does notebook computer color affect battery life?

A friend of mine recently bought a HP notebook computer that came in a choice of black or white. She said she would have preferred black, but “heard that the white got longer battery life.”

My reaction was :confused: with added WTF?

If 2 computers are the same, since I assume they’d have the same model of battery and identical inner components, would a minor detail like case color matter?

And if so, how???

You have got to be kidding.

This is GQ so I’ll give you a civil response. No, there could not possibly be a difference in any piece of equipment’s performance depending on its cosmetic outside appearance.

I wasn’t the one who believed it, and I certainly wasn’t going to tell her I thought she was a looney to disregard her own preferences because someone told her something so utterly absurd. I just wanted to satisfy my own curiosity in case there was possibly an explanation for it.

Your friend is wrong.

It’s the black laptop that should have longer battery life.

[Before going into detail, I should explain that the difference will be so small as to be practically unmeasurable, so I’m not trying to make a real case (heh) here. To all intents and purposes there will be no difference, but since the question has been asked (in the OP) and answered (by fishbicycle), here’s a slight diversion.]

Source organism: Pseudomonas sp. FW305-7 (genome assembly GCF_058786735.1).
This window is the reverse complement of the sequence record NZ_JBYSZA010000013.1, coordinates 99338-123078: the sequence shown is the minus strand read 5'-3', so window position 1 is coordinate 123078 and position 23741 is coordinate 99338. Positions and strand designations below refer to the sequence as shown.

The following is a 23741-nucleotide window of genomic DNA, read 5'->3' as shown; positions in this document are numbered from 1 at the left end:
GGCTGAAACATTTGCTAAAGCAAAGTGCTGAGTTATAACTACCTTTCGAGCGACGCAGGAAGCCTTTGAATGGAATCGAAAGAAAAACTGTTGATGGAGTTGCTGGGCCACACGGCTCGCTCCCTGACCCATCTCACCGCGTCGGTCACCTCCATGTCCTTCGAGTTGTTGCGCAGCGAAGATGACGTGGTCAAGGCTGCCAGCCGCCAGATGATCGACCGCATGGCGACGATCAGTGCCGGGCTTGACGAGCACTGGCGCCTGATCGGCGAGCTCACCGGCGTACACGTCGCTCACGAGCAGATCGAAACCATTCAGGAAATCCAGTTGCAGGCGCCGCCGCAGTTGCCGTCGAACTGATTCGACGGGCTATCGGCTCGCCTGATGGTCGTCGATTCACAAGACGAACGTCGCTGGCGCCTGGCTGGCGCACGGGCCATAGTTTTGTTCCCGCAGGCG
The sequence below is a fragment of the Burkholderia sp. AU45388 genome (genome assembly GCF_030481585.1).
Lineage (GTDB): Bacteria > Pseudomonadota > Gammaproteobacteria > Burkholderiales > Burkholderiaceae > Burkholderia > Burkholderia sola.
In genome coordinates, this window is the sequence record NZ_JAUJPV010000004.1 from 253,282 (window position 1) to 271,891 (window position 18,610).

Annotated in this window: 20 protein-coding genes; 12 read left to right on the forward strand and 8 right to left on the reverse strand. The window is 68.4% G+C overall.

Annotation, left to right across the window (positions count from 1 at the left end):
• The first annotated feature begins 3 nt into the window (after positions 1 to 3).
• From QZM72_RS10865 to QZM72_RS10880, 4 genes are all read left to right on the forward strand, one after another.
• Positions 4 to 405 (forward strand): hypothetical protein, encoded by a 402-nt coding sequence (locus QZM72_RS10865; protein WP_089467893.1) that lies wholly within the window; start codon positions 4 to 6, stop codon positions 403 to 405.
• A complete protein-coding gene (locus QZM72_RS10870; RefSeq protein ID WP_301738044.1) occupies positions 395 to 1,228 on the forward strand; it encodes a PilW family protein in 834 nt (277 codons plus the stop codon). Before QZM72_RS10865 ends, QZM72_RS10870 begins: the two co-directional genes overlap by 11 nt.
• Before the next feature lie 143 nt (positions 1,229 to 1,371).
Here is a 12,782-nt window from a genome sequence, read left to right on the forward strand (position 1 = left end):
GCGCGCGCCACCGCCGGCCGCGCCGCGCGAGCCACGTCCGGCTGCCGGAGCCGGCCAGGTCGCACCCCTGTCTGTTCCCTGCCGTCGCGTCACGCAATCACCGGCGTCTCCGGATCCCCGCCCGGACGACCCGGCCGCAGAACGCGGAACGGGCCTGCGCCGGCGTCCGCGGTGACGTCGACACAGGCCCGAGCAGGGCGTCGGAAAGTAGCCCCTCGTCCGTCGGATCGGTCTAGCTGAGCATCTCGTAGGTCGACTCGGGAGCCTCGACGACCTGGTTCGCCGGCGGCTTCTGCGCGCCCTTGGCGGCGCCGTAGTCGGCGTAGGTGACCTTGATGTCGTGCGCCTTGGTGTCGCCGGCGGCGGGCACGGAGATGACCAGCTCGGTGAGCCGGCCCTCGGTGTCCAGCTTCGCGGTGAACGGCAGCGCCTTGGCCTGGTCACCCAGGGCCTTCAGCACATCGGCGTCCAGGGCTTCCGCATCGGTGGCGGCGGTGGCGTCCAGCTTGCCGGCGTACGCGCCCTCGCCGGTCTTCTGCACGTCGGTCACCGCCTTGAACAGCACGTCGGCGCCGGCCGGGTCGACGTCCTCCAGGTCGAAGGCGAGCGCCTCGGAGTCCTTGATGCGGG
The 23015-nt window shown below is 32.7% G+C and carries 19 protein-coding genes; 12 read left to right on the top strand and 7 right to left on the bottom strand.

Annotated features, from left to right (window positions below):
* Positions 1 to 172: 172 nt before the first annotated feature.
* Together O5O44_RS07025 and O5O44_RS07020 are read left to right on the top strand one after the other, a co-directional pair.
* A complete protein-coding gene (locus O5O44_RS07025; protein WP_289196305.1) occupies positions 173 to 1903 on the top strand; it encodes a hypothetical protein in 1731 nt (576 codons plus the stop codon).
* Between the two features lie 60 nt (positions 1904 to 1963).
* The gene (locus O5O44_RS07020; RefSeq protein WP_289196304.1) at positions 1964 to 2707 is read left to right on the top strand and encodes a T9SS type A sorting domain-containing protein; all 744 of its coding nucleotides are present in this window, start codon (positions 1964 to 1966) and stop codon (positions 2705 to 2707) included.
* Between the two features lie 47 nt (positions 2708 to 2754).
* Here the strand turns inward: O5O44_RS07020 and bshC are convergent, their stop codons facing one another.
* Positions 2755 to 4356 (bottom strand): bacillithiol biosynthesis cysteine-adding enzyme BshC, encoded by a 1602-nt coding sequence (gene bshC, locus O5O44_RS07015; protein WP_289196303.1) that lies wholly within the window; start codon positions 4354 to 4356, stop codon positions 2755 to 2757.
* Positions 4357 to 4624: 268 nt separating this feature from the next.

[geek]
Modern laptops have CPUs that run hot, and require a small fan to prevent overheating and eventual shutdown or damage. These fans are usually run with an on/off duty cycle that varies with ambient temperature, airflow, and CPU usage (e.g. playing video games vs. idling). The greater the CPU’s temperature, the greater the proportional time that the fan has to be on, and – since the fan is powered by the battery when not plugged into the wall – the shorter the battery life between charges.

Since a running laptop will be warmer than its surroundings, some of the excess heat will be removed through the laptop’s case:[ul]
[li]by conduction to the table or lap (modern laptops can feel hot!),[/li][li]by convection in passing air currents,[/li][li]and by radiation to the surroundings.[/li][/ul]Now, although it’s not a big deal at normal laptop temperatures, a black case radiates heat better than a white case. So, if all other factors are equal, having a black laptop case should ease the “cooling load” required of the fan, thus reducing the fan’s on/off duty cycle, lowering average current consumption, and prolonging battery life.

Since the effect will be tiny, I can’t be bothered to run the numbers, but my guess is that the black laptop will win out by less than 0.01%.
[/geek]

You probably shouldn’t even tell your friend the above, Azeotrope, since she sounds as though she might believe it’s an important factor in choosing a laptop. It’s not.

[However, color can be an issue in heat transfer calculations, which is why the most efficient heatsinks are anodized black when the increased performance justifies the higher cost.]

Well, really stretching it, if you leave them outside in the sun, the black one will get warmer than the white one. And overheating decreases battery life. So there is some possibility that it might be true, in some rare circumstances.

But you might as well have some fun with this.
Tell her that if she really wants increased battery life, she should take out the batteries and carefully paint the sides of them with white-out. Several coats. She sounds gullible enough to believe this, and to boast about it to others.